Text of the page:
Unit testing negative conditions with TypeScript

TypeScript provides a certain comfort that nowhere will your functions or components be invoked with the wrong input, your code is always checked statically as you write. However, most applications have some kind of server-side API that drives its state; at this point, TypeScript is not in play because the code that executes in your browser only contains plain JavaScript. When it comes to handling external data, always follow the axiom:

Trust but verify

In a recently completed a project, we noticed that most of our unit tests were not testing for negative conditions that involve undefined/null/empty values. The reason was obvious, in the tests, TypeScript will not allow undefined or an inappropriate function argument, it just won’t compile. For a dynamically typed language running on the browser with some/all of its state managed externally, this is a big risk, functions and components cannot just rely on its internal happy paths.

The solution here is typecasting, it is quite simple. Let us consider a real example, a function that returns a named parameter from a url.

export const getParameter = (name: string, url: string) => {
const params = RegExp(`[?|&]${name}=([^&;]+?)(&|#|;|$)`).exec(url || "");
return params?.[1] || "";

You cannot test for null/undefined input values directly like so:

// TypeScript will not allow these.
getParameter(undefined, url);
getParameter(undefined as string, url);

You can solve this using the unknown type, this is always a two step process. First you create an unknown type that can take any value. Then, typecast it while calling the function.

const url = "http://localhost/?param1=hello&param2=world";
const nullValue: unknown = undefined;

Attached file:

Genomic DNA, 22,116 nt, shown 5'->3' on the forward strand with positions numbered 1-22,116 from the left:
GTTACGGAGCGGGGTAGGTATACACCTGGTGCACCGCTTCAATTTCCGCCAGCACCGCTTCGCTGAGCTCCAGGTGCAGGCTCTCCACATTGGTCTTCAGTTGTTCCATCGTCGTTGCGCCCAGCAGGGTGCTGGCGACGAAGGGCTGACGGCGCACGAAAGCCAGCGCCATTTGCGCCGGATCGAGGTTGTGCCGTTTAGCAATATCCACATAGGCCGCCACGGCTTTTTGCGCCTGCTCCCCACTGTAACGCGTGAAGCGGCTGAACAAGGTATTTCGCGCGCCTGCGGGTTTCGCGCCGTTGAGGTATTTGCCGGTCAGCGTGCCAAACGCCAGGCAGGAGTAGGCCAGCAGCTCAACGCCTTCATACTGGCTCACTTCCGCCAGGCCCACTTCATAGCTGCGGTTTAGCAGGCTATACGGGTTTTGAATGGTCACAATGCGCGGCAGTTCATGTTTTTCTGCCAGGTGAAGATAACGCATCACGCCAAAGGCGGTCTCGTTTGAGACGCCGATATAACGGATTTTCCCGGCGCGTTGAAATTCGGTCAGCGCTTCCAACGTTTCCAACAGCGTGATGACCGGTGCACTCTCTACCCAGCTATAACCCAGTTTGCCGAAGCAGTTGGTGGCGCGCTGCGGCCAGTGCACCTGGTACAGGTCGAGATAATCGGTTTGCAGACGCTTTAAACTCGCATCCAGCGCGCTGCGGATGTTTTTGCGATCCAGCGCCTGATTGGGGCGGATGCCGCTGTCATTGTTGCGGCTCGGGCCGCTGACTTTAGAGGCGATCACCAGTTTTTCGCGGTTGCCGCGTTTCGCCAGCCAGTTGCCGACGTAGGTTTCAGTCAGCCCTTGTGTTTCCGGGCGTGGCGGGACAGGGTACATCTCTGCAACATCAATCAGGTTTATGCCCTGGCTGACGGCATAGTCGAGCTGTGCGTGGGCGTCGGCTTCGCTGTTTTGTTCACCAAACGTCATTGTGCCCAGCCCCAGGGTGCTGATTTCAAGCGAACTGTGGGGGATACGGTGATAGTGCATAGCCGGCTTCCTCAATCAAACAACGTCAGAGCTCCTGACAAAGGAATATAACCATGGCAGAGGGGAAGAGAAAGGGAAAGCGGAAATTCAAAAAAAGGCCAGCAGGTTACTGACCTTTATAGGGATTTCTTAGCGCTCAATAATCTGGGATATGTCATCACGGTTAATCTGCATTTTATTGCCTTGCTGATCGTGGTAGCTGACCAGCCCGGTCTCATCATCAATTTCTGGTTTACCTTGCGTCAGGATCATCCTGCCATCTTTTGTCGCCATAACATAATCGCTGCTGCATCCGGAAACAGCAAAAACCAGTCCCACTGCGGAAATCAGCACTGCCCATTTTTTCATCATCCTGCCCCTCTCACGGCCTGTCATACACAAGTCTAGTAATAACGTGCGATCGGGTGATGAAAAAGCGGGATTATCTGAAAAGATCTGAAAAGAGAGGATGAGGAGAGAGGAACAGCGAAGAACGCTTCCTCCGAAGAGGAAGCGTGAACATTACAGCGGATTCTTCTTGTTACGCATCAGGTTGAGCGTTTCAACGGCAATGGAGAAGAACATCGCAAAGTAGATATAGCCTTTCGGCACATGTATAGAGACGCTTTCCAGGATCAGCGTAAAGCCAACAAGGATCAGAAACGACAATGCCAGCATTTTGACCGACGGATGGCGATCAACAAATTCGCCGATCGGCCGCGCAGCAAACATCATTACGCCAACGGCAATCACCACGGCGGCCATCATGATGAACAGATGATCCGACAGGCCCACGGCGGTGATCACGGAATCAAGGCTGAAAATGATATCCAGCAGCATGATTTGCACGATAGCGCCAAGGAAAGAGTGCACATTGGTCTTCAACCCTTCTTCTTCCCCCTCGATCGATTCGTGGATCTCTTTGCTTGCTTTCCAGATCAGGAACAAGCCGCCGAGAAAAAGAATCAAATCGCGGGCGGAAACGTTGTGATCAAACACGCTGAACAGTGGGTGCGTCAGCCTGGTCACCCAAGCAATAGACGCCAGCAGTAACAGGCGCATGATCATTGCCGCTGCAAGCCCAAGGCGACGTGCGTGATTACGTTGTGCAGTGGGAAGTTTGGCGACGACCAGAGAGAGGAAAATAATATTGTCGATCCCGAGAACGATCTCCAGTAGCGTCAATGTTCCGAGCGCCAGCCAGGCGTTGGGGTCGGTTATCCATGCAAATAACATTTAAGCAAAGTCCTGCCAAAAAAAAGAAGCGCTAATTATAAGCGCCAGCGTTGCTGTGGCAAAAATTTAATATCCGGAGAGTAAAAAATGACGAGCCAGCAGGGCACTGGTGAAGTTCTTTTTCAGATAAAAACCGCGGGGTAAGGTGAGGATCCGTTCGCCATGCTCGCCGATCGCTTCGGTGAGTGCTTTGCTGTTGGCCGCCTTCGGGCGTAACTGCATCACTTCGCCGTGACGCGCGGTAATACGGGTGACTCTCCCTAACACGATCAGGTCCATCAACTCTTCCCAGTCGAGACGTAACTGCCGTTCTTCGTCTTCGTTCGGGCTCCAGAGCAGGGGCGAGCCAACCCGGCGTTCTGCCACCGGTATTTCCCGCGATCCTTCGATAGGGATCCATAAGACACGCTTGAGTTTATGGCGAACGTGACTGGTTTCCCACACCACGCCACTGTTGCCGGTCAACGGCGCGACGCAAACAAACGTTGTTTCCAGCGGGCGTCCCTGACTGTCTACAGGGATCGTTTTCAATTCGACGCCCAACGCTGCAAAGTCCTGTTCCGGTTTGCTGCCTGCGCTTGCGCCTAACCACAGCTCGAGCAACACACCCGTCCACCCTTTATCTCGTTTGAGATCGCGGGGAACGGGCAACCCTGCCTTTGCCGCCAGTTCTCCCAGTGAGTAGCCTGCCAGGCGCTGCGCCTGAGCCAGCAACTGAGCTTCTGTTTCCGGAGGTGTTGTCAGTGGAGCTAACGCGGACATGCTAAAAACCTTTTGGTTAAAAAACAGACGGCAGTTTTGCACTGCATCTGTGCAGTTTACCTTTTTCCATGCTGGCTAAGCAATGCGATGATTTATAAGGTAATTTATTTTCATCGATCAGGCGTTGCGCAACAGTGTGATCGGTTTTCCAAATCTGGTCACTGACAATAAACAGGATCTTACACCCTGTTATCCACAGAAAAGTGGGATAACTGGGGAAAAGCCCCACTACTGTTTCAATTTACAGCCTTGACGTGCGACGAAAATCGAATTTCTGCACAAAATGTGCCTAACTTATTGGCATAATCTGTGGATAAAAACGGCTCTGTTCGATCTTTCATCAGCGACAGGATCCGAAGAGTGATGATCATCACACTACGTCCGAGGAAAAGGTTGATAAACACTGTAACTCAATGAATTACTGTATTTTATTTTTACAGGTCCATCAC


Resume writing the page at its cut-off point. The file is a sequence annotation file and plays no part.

it("getParameter returns url params", () => {
expect(getParameter("param1", url)).toEqual("hello");
expect(getParameter("param2", url)).toEqual("world");
expect(getParameter("param1", "")).toEqual("");
expect(getParameter("param1", nullValue as string)).toEqual("");
expect(getParameter(nullValue as string, url)).toEqual("");
expect(getParameter(nullValue as string, nullValue as string)).toEqual("");

Now your function has been tested against possible null values. Hurray.




Frontend Architect, San Jose, CA

Love podcasts or audiobooks? Learn on the go with our new app.

Recommended from Medium

Delve into Symbol in ES6 (1)

about React functional and class components accessing props and statement management

JS 403 — 3 weeks into it

React Native - PureComponentDebug

Build Beautiful, Gradient-Enabled Circular Progress Bars in React

Learning to Code: Day 53 — Basic JavaScript Part 18

Vuex for n00bs: Learn by Doing

Verbs + preposition

Get the Medium app

A button that says 'Download on the App Store', and if clicked it will lead you to the iOS App store
A button that says 'Get it on, Google Play', and if clicked it will lead you to the Google Play store
Rajesh Naroth

Rajesh Naroth

Frontend Architect, San Jose, CA

More from Medium

Forcing string patterns in Typescript

How to Implement an Event Bus in JavaScript

My channel for javascript developers